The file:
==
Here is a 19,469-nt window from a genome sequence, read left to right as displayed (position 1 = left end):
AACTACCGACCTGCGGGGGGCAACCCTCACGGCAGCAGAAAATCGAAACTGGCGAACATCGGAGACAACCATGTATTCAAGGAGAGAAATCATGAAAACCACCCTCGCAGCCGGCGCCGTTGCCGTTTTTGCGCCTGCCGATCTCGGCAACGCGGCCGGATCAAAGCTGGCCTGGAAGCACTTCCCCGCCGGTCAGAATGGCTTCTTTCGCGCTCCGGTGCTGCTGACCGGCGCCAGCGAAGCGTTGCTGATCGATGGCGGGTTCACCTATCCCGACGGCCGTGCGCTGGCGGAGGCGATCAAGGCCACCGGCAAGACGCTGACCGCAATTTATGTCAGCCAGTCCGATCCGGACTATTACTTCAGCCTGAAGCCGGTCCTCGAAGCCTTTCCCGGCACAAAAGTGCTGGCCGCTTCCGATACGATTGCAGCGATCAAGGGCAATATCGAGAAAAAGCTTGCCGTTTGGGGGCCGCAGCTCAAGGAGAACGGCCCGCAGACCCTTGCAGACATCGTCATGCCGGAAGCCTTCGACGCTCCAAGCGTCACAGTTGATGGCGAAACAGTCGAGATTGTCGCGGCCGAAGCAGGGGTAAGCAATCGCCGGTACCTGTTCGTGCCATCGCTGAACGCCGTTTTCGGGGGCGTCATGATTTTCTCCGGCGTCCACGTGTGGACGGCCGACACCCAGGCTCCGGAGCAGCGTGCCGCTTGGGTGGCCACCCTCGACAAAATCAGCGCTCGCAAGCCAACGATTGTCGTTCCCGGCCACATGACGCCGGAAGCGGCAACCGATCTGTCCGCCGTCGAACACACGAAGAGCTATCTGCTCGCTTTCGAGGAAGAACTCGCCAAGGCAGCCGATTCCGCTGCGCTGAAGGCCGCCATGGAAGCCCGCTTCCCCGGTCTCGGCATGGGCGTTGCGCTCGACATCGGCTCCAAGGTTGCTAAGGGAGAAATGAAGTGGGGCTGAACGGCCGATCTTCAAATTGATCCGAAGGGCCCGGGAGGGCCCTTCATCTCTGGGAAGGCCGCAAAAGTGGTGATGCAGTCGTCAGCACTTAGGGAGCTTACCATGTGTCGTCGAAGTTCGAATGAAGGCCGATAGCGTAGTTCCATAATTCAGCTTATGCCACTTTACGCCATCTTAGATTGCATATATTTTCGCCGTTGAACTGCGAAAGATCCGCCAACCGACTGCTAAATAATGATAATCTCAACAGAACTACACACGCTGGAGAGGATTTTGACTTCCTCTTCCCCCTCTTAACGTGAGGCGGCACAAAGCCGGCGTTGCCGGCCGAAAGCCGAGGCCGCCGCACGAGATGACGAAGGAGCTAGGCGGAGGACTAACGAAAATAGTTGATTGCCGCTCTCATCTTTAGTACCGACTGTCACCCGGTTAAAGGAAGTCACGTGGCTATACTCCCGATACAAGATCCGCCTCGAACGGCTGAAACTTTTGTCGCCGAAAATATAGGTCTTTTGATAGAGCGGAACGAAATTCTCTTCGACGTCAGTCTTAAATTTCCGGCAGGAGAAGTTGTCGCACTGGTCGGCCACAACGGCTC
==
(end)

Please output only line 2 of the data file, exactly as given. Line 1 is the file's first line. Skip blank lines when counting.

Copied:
AACTACCGACCTGCGGGGGGCAACCCTCACGGCAGCAGAAAATCGAAACTGGCGAACATCGGAGACAACCATGTATTCAAGGAGAGAAATCATGAAAACCACCCTCGCAGCCGGCGCCGTTGCCGTTTTTGCGCCTGCCGATCTCGGCAACGCGGCCGGATCAAAGCTGGCCTGGAAGCACTTCCCCGCCGGTCAGAATGGCTTCTTTCGCGCTCCGGTGCTGCTGACCGGCGCCAGCGAAGCGTTGCTGATCGATGGCGGGTTCACCTATCCCGACGGCCGTGCGCTGGCGGAGGCGATCAAGGCCACCGGCAAGACGCTGACCGCAATTTATGTCAGCCAGTCCGATCCGGACTATTACTTCAGCCTGAAGCCGGTCCTCGAAGCCTTTCCCGGCACAAAAGTGCTGGCCGCTTCCGATACGATTGCAGCGATCAAGGGCAATATCGAGAAAAAGCTTGCCGTTTGGGGGCCGCAGCTCAAGGAGAACGGCCCGCAGACCCTTGCAGACATCGTCATGCCGGAAGCCTTCGACGCTCCAAGCGTCACAGTTGATGGCGAAACAGTCGAGATTGTCGCGGCCGAAGCAGGGGTAAGCAATCGCCGGTACCTGTTCGTGCCATCGCTGAACGCCGTTTTCGGGGGCGTCATGATTTTCTCCGGCGTCCACGTGTGGACGGCCGACACCCAGGCTCCGGAGCAGCGTGCCGCTTGGGTGGCCACCCTCGACAAAATCAGCGCTCGCAAGCCAACGATTGTCGTTCCCGGCCACATGACGCCGGAAGCGGCAACCGATCTGTCCGCCGTCGAACACACGAAGAGCTATCTGCTCGCTTTCGAGGAAGAACTCGCCAAGGCAGCCGATTCCGCTGCGCTGAAGGCCGCCATGGAAGCCCGCTTCCCCGGTCTCGGCATGGGCGTTGCGCTCGACATCGGCTCCAAGGTTGCTAAGGGAGAAATGAAGTGGGGCTGAACGGCCGATCTTCAAATTGATCCGAAGGGCCCGGGAGGGCCCTTCATCTCTGGGAAGGCCGCAAAAGTGGTGATGCAGTCGTCAGCACTTAGGGAGCTTACCATGTGTCGTCGAAGTTCGAATGAAGGCCGATAGCGTAGTTCCATAATTCAGCTTATGCCACTTTACGCCATCTTAGATTGCATATATTTTCGCCGTTGAACTGCGAAAGATCCGCCAACCGACTGCTAAATAATGATAATCTCAACAGAACTACACACGCTGGAGAGGATTTTGACTTCCTCTTCCCCCTCTTAACGTGAGGCGGCACAAAGCCGGCGTTGCCGGCCGAAAGCCGAGGCCGCCGCACGAGATGACGAAGGAGCTAGGCGGAGGACTAACGAAAATAGTTGATTGCCGCTCTCATCTTTAGTACCGACTGTCACCCGGTTAAAGGAAGTCACGTGGCTATACTCCCGATACAAGATCCGCCTCGAACGGCTGAAACTTTTGTCGCCGAAAATATAGGTCTTTTGATAGAGCGGAACGAAATTCTCTTCGACGTCAGTCTTAAATTTCCGGCAGGAGAAGTTGTCGCACTGGTCGGCCACAACGGCTC